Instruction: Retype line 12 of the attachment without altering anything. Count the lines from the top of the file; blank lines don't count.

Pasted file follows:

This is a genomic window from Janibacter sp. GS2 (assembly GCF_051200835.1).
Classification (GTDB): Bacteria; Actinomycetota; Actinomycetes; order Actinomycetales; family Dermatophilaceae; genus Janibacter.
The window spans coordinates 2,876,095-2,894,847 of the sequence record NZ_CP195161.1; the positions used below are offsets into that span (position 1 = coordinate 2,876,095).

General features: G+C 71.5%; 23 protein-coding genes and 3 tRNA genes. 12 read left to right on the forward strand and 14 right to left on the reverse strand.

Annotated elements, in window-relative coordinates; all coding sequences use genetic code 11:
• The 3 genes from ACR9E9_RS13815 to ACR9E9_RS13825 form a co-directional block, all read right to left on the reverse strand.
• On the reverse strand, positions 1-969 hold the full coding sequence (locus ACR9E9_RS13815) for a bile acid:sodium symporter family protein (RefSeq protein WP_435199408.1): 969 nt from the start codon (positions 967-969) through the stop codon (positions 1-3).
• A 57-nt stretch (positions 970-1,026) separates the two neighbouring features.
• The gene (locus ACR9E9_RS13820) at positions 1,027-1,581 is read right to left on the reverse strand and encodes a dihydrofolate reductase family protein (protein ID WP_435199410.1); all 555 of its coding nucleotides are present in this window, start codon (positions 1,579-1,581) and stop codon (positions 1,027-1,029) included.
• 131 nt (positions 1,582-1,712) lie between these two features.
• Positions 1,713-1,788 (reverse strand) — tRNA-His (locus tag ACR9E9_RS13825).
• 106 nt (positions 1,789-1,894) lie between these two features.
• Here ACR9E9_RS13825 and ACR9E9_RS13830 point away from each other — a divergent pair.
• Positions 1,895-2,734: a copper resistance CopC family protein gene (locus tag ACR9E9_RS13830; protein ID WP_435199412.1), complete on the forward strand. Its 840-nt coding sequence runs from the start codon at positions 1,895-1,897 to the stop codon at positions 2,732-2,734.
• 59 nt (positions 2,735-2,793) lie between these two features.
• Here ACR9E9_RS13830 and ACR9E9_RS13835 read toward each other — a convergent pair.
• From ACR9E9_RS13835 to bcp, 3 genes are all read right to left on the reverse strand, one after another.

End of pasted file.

• 106 nt (positions 1,789-1,894) lie between these two features.